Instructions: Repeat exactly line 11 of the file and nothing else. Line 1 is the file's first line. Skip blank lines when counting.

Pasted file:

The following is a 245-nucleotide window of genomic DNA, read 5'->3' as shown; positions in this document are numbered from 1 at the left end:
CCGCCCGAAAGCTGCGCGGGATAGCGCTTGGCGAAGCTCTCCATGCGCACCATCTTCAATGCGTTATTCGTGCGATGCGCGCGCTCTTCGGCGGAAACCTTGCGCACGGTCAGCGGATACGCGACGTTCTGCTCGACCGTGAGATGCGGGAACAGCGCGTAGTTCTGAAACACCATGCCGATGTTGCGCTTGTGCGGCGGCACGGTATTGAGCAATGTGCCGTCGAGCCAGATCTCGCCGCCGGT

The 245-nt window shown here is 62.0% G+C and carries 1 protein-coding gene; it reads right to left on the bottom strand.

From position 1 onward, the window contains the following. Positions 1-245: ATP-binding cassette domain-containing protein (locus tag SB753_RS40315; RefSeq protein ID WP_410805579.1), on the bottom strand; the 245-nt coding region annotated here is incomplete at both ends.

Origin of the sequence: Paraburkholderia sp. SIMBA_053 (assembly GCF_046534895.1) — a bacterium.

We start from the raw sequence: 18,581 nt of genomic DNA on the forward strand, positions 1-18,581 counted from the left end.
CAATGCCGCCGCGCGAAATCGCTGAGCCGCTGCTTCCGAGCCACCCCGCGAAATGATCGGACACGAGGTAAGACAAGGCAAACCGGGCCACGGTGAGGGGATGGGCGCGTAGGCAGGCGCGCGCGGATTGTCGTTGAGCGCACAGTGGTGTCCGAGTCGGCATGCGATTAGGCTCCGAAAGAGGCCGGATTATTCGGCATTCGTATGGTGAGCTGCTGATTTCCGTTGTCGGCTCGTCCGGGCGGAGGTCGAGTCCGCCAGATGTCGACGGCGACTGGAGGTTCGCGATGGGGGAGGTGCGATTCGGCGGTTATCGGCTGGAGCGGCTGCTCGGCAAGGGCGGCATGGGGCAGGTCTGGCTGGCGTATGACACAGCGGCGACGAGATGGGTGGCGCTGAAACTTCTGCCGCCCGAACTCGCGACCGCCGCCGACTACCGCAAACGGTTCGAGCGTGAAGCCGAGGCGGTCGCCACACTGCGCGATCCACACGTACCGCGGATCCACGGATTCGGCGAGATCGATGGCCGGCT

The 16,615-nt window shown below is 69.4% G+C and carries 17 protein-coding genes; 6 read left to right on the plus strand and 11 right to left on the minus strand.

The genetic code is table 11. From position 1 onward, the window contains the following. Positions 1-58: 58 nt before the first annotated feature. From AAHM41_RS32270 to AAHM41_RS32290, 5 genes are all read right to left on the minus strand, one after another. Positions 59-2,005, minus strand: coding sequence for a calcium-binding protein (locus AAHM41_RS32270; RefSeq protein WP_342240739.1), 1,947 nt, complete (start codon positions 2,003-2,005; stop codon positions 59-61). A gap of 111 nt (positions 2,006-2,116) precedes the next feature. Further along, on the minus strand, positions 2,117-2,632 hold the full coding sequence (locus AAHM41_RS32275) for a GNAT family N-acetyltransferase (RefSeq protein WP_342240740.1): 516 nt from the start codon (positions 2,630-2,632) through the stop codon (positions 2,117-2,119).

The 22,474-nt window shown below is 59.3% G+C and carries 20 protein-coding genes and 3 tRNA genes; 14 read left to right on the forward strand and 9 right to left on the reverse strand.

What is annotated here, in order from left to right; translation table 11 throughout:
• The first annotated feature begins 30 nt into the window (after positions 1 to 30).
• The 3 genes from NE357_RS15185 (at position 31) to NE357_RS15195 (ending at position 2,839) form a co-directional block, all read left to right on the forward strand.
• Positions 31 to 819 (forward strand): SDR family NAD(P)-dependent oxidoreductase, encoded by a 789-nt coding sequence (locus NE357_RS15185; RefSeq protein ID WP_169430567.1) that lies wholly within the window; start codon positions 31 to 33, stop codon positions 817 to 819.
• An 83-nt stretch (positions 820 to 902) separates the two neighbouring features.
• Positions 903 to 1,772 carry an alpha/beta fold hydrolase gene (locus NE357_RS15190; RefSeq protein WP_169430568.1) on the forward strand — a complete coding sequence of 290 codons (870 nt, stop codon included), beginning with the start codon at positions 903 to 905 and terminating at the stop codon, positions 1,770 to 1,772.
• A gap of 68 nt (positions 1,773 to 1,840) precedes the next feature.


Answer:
What is annotated here, in order from left to right; translation table 11 throughout: